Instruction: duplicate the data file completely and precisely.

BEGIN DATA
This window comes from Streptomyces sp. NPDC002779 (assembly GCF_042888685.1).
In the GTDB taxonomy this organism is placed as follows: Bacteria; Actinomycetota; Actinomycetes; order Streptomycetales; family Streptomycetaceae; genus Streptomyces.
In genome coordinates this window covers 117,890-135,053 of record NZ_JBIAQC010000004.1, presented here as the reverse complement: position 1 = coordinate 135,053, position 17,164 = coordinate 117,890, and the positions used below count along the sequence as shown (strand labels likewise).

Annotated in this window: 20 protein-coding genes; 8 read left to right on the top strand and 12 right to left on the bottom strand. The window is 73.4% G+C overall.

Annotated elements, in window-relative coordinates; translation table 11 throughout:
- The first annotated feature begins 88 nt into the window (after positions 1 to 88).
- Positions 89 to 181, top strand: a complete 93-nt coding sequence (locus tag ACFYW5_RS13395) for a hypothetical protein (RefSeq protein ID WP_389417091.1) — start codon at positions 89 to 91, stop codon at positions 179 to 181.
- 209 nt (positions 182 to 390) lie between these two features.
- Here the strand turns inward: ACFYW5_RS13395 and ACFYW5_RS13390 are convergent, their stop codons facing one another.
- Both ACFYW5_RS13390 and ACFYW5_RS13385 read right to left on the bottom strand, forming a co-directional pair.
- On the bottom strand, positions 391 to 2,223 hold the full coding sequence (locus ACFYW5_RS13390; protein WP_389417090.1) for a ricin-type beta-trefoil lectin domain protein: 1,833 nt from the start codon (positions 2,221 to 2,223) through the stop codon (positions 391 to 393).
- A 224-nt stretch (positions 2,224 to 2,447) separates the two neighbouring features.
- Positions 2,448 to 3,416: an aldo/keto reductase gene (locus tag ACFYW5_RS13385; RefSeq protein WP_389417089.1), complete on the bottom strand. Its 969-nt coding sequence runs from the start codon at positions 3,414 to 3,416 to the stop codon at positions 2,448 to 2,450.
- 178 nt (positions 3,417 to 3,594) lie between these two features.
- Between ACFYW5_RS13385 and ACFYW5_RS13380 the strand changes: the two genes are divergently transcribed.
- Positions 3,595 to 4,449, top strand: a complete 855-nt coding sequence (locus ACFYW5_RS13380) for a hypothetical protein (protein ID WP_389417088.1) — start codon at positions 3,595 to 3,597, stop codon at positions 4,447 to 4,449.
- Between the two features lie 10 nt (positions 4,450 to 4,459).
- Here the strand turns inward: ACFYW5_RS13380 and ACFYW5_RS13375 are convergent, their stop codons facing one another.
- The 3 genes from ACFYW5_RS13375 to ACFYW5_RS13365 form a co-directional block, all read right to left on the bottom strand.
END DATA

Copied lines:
This window comes from Streptomyces sp. NPDC002779 (assembly GCF_042888685.1).
In the GTDB taxonomy this organism is placed as follows: Bacteria; Actinomycetota; Actinomycetes; order Streptomycetales; family Streptomycetaceae; genus Streptomyces.
In genome coordinates this window covers 117,890-135,053 of record NZ_JBIAQC010000004.1, presented here as the reverse complement: position 1 = coordinate 135,053, position 17,164 = coordinate 117,890, and the positions used below count along the sequence as shown (strand labels likewise).

Annotated in this window: 20 protein-coding genes; 8 read left to right on the top strand and 12 right to left on the bottom strand. The window is 73.4% G+C overall.

Annotated elements, in window-relative coordinates; translation table 11 throughout:
- The first annotated feature begins 88 nt into the window (after positions 1 to 88).
- Positions 89 to 181, top strand: a complete 93-nt coding sequence (locus tag ACFYW5_RS13395) for a hypothetical protein (RefSeq protein ID WP_389417091.1) — start codon at positions 89 to 91, stop codon at positions 179 to 181.
- 209 nt (positions 182 to 390) lie between these two features.
- Here the strand turns inward: ACFYW5_RS13395 and ACFYW5_RS13390 are convergent, their stop codons facing one another.
- Both ACFYW5_RS13390 and ACFYW5_RS13385 read right to left on the bottom strand, forming a co-directional pair.
- On the bottom strand, positions 391 to 2,223 hold the full coding sequence (locus ACFYW5_RS13390; protein WP_389417090.1) for a ricin-type beta-trefoil lectin domain protein: 1,833 nt from the start codon (positions 2,221 to 2,223) through the stop codon (positions 391 to 393).
- A 224-nt stretch (positions 2,224 to 2,447) separates the two neighbouring features.
- Positions 2,448 to 3,416: an aldo/keto reductase gene (locus tag ACFYW5_RS13385; RefSeq protein WP_389417089.1), complete on the bottom strand. Its 969-nt coding sequence runs from the start codon at positions 3,414 to 3,416 to the stop codon at positions 2,448 to 2,450.
- 178 nt (positions 3,417 to 3,594) lie between these two features.
- Between ACFYW5_RS13385 and ACFYW5_RS13380 the strand changes: the two genes are divergently transcribed.
- Positions 3,595 to 4,449, top strand: a complete 855-nt coding sequence (locus ACFYW5_RS13380) for a hypothetical protein (protein ID WP_389417088.1) — start codon at positions 3,595 to 3,597, stop codon at positions 4,447 to 4,449.
- Between the two features lie 10 nt (positions 4,450 to 4,459).
- Here the strand turns inward: ACFYW5_RS13380 and ACFYW5_RS13375 are convergent, their stop codons facing one another.
- The 3 genes from ACFYW5_RS13375 to ACFYW5_RS13365 form a co-directional block, all read right to left on the bottom strand.